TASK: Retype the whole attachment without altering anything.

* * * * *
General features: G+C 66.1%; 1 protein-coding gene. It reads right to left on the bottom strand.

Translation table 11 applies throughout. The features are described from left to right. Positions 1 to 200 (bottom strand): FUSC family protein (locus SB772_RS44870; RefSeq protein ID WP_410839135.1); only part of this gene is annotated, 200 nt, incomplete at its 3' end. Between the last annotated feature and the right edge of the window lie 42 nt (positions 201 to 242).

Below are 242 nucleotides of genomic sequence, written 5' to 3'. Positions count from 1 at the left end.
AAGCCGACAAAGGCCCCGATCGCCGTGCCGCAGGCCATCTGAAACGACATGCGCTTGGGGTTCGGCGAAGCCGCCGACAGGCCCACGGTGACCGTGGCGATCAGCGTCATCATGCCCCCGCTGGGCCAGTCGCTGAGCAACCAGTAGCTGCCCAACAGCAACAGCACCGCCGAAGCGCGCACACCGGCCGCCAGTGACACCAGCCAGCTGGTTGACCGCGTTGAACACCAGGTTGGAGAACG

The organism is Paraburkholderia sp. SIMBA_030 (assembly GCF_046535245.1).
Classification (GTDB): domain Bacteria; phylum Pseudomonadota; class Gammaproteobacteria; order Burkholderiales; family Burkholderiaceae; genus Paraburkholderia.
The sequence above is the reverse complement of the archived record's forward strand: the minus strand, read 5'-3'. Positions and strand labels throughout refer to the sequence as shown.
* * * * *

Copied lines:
General features: G+C 66.1%; 1 protein-coding gene. It reads right to left on the bottom strand.

Translation table 11 applies throughout. The features are described from left to right. Positions 1 to 200 (bottom strand): FUSC family protein (locus SB772_RS44870; RefSeq protein ID WP_410839135.1); only part of this gene is annotated, 200 nt, incomplete at its 3' end. Between the last annotated feature and the right edge of the window lie 42 nt (positions 201 to 242).

Below are 242 nucleotides of genomic sequence, written 5' to 3'. Positions count from 1 at the left end.
AAGCCGACAAAGGCCCCGATCGCCGTGCCGCAGGCCATCTGAAACGACATGCGCTTGGGGTTCGGCGAAGCCGCCGACAGGCCCACGGTGACCGTGGCGATCAGCGTCATCATGCCCCCGCTGGGCCAGTCGCTGAGCAACCAGTAGCTGCCCAACAGCAACAGCACCGCCGAAGCGCGCACACCGGCCGCCAGTGACACCAGCCAGCTGGTTGACCGCGTTGAACACCAGGTTGGAGAACG

The organism is Paraburkholderia sp. SIMBA_030 (assembly GCF_046535245.1).
Classification (GTDB): domain Bacteria; phylum Pseudomonadota; class Gammaproteobacteria; order Burkholderiales; family Burkholderiaceae; genus Paraburkholderia.
The sequence above is the reverse complement of the archived record's forward strand: the minus strand, read 5'-3'. Positions and strand labels throughout refer to the sequence as shown.